<![CDATA[What Is Going On Around Here? Intolerance of Uncertainty Predicts Threat Generalization]]>

Attending to stimuli that share perceptual similarity to learned threats is an adaptive strategy. However, prolonged threat generalization to cues signalling safety is considered a core feature of pathological anxiety. One potential factor that may sustain over-generalization is sensitivity to future threat uncertainty. To assess the extent to which Intolerance of Uncertainty (IU) predicts threat generalization, we recorded skin conductance in 54 healthy participants during an associative learning paradigm, where threat and safety cues varied in perceptual similarity. Lower IU was associated with stronger discrimination between threat and safety cues during acquisition and extinction. Higher IU, however, was associated with generalized responding to threat and safety cues during acquisition, and delayed discrimination between threat and safety cues during extinction. These results were specific to IU, over and above other measures of anxious disposition. These findings highlight: (1) a critical role of uncertainty-based mechanisms in threat generalization, and (2) IU as a potential risk factor for anxiety disorder development.

<![CDATA[C-type allatostatins mimic stress-related effects of alarm pheromone on honey bee learning and memory recall]]>

As honey bee populations worldwide are declining there is an urgent need for a deeper understanding of stress reactivity in these important insects. Our data indicate that stress responses in bees (Apis mellifera L.) may be mediated by neuropeptides identified, on the basis of sequence similarities, as allatostatins (ASTA, ASTC and ASTCC). Effects of allatostatin injection are compared with stress-related changes in learning performance induced by the honeybee alarm pheromone, isopentylacetate (IPA). We find that bees can exhibit two markedly different responses to IPA, with opposing effects on learning behaviour and memory generalisation, and that strikingly similar responses can be elicited by allatostatins, in particular ASTCC. These findings lend support to the hypothesis that allatostatins mediate stress reactivity in honey bees and suggest responses to stress in these insects are state dependent.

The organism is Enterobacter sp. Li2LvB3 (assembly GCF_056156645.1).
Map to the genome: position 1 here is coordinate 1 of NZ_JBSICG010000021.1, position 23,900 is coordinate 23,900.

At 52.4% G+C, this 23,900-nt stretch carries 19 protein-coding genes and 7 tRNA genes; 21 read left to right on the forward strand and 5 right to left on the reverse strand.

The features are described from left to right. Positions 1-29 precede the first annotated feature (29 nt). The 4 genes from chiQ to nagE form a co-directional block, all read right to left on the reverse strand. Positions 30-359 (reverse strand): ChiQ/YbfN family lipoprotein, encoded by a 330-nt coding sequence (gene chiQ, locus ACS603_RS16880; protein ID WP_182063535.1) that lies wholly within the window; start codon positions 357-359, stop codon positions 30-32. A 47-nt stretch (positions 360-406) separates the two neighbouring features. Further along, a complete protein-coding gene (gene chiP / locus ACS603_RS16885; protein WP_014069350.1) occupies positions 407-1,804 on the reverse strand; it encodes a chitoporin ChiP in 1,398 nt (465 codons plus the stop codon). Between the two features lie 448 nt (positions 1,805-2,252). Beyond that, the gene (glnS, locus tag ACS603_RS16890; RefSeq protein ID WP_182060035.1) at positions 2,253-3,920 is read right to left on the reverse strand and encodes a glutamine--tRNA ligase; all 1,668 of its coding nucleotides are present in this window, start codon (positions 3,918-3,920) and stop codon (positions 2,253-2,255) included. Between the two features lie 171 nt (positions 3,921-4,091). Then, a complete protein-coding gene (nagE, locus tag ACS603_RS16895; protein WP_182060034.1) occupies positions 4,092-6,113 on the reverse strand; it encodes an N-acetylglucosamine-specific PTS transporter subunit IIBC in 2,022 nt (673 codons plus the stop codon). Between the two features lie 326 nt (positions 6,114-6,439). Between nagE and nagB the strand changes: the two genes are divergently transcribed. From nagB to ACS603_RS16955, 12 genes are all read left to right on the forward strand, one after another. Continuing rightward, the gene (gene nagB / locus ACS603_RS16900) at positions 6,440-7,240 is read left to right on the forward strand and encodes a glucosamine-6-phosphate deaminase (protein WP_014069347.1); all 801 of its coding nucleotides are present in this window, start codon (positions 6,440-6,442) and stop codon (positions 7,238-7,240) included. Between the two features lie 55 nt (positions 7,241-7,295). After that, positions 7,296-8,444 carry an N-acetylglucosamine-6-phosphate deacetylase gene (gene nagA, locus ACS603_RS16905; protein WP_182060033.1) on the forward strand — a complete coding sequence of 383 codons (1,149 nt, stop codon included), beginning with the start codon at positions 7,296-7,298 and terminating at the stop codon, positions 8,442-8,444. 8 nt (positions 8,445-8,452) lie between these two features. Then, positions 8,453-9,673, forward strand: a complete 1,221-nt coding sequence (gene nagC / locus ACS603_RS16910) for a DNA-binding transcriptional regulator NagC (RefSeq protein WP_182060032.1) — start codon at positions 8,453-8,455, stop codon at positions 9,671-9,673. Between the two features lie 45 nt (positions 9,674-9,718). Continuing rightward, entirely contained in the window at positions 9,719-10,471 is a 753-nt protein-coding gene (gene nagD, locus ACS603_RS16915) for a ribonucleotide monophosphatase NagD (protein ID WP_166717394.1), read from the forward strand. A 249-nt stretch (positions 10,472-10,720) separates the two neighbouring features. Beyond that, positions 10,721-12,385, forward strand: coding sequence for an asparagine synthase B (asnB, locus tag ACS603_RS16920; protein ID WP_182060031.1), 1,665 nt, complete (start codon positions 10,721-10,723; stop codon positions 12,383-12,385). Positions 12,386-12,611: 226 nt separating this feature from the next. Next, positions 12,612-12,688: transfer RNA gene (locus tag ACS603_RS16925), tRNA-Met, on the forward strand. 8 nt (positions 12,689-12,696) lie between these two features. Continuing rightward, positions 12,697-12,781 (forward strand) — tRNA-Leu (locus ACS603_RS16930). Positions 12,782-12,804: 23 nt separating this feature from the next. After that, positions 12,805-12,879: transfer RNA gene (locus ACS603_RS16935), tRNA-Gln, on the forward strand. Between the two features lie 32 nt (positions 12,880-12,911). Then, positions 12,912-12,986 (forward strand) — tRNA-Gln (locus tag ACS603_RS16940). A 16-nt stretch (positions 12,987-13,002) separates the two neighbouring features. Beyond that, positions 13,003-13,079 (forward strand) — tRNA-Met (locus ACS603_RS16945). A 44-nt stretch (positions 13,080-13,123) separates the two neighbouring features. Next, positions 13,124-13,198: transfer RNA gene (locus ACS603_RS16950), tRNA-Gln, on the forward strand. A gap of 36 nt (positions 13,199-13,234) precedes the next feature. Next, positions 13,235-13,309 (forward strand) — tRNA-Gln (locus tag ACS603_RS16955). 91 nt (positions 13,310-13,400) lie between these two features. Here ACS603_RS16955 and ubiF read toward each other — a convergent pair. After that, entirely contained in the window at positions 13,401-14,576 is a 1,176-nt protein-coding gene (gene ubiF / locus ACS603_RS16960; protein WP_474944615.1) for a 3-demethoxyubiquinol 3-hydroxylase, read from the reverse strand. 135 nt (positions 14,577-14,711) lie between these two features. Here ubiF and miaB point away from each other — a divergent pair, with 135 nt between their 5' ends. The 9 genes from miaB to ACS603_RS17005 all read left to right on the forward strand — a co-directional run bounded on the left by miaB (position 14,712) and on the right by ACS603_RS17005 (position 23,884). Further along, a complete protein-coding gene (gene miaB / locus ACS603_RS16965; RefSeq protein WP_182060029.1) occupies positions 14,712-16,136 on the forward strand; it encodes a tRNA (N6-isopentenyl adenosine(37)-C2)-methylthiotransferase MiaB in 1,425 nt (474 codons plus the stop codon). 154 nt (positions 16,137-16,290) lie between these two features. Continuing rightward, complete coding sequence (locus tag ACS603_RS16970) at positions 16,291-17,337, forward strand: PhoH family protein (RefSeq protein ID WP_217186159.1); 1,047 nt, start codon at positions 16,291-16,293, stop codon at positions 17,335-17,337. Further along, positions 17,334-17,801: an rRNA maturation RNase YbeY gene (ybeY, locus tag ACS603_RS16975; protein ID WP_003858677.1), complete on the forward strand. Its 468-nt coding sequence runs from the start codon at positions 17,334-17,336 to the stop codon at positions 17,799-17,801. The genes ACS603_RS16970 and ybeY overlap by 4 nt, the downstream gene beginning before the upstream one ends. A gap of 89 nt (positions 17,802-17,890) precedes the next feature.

<![CDATA[Rigorous Training of Dogs Leads to High Accuracy in Human Scent Matching-To-Sample Performance]]>

Human scent identification is based on a matching-to-sample task in which trained dogs are required to compare a scent sample collected from an object found at a crime scene to that of a suspect. Based on dogs’ greater olfactory ability to detect and process odours, this method has been used in forensic investigations to identify the odour of a suspect at a crime scene. The excellent reliability and reproducibility of the method largely depend on rigor in dog training. The present study describes the various steps of training that lead to high sensitivity scores, with dogs matching samples with 90% efficiency when the complexity of the scents presented during the task in the sample is similar to that presented in the in lineups, and specificity reaching a ceiling, with no false alarms in human scent matching-to-sample tasks. This high level of accuracy ensures reliable results in judicial human scent identification tests. Also, our data should convince law enforcement authorities to use these results as official forensic evidence when dogs are trained appropriately.

<![CDATA[Experimental Evidence of Classical Conditioning and Microscopic Engrams in an Electroconductive Material]]>